III. The second question in the case at bar is whether or not the trial court erred in its decree as to support for the children of the parties.
Section 598.14, Code of Iowa, I.C.A., states: "Alimonycustody of children changes. When a divorce is decreed, the court may make such order in relation to the children, property, parties, and the maintenance of the parties as shall be right. Subsequent changes * * *".
A divorce court may take into consideration whatever property both or either party owns in arriving at a proper division of the property between the parties, and especially in fixing a formula for the care and support of minor children. Here again the peculiar facts of each case have an important bearing on the matter. Davison v. Davison, 182 Iowa 1116, 165 N.W. 44, 45; Black v. Black, 200 Iowa 1016, 205 N.W. 970; Parizek v. Parizek, 210 Iowa 1099, 229 N.W. 689, 690; Brett v. Brett, 191 Iowa 262, 182 N.W. 241; Closz v. Closz, 184 Iowa 739, 169 N.W. 183, 185; Brannen v. Brannen, 237 Iowa 188, 21 N.W.2d 459, 462; Mitchell v. Mitchell, 193 Iowa 153, 185 N.W. 62.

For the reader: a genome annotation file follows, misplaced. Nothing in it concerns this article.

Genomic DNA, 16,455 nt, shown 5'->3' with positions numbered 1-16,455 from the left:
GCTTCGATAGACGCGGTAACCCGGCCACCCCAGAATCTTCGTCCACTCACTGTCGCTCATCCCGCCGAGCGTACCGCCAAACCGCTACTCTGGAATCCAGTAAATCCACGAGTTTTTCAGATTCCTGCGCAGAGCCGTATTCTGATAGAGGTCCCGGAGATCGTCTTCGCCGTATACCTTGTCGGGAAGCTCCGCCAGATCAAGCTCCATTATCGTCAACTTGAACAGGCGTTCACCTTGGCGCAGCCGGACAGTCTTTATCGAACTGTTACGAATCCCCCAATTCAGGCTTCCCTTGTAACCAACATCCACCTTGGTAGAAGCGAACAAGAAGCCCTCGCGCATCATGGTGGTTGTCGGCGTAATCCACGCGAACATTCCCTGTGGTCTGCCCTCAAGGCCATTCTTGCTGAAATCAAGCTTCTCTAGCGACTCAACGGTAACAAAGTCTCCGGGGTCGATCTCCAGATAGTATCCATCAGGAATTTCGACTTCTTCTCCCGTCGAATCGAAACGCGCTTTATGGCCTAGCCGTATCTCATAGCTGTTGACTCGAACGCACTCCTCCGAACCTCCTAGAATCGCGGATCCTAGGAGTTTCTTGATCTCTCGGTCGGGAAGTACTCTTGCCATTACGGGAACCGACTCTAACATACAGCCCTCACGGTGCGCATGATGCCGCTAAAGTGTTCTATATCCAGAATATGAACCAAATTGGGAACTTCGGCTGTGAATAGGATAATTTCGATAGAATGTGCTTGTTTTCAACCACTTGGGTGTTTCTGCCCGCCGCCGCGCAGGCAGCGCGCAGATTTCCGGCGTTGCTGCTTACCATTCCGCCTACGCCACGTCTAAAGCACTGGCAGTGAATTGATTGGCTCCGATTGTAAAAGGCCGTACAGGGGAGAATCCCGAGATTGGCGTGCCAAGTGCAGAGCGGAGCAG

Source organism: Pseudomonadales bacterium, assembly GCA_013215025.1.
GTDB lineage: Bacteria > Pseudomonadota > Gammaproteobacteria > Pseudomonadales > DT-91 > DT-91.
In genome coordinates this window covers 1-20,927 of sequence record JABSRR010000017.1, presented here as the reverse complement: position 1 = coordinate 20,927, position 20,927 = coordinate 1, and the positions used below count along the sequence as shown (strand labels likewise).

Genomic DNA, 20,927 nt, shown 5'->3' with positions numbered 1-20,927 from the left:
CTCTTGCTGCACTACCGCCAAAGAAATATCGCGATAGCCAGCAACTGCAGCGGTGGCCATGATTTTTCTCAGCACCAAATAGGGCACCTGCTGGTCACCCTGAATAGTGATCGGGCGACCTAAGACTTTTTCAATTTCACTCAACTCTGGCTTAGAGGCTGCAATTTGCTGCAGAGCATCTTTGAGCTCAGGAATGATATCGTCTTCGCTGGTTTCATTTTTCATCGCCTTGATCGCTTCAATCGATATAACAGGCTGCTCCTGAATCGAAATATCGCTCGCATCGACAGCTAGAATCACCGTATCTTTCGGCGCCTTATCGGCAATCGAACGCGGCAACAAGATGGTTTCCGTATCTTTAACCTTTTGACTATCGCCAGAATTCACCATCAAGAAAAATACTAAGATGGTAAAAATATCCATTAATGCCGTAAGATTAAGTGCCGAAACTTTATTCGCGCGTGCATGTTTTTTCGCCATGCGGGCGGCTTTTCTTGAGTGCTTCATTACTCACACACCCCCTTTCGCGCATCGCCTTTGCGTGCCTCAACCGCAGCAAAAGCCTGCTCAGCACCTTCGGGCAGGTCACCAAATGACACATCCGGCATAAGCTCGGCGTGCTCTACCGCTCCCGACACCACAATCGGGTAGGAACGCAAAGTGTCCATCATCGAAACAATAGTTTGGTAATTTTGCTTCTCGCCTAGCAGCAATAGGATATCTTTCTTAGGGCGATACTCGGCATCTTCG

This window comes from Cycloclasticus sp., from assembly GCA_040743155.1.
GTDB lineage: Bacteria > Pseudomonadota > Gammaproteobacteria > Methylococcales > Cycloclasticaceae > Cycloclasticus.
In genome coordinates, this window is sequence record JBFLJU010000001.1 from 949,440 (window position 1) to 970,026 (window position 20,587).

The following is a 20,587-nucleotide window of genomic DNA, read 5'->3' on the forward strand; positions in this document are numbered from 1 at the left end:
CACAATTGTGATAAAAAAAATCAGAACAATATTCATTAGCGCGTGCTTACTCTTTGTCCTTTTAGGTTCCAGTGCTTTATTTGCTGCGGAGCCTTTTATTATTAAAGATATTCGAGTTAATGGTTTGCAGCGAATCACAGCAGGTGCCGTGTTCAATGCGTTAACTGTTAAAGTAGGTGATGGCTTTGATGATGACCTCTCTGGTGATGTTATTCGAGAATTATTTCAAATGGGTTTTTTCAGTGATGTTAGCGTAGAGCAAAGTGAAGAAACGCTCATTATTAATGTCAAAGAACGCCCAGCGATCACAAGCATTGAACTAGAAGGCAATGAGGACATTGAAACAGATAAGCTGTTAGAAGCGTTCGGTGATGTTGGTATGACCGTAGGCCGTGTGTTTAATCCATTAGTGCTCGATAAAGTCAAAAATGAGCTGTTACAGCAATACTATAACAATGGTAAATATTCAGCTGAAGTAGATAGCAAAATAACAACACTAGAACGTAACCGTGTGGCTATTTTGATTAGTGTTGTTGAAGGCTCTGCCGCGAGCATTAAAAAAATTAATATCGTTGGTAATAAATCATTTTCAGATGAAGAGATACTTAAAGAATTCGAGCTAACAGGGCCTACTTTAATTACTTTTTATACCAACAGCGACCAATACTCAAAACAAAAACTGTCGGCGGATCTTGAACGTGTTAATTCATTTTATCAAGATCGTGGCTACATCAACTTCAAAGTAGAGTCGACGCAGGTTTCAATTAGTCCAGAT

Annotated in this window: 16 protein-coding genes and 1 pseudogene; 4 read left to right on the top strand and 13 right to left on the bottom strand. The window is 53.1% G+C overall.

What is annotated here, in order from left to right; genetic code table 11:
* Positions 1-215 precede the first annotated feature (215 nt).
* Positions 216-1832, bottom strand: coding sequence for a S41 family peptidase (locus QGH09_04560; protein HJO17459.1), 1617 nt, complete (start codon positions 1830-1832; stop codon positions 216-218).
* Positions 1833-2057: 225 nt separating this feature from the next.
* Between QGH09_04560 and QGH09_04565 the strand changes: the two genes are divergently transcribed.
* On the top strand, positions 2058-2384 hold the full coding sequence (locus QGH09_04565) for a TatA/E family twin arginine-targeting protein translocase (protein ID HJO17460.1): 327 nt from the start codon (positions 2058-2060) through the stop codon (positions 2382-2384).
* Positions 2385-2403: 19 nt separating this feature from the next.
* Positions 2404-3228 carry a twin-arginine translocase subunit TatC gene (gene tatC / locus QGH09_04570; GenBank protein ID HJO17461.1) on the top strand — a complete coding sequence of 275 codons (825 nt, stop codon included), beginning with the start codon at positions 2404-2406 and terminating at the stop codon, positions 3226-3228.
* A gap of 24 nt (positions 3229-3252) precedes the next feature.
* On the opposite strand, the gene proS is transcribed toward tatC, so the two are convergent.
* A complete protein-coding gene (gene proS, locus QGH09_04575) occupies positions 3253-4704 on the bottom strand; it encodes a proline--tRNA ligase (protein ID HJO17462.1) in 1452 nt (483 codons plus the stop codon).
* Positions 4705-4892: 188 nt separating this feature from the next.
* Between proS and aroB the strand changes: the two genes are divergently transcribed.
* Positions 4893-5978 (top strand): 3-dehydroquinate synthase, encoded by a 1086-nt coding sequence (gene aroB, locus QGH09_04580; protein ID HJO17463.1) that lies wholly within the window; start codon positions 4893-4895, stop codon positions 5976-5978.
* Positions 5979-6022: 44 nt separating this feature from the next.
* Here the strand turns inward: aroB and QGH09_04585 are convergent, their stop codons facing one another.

This is particularly true as to the case at bar where the ages of the children are such that they need many years of care before maturity. The record does not disclose the day and month of the children's birth, but stating the fact in years the following is now their approximate ages: John 12; Ralph 9; James 8, and Nancy 7.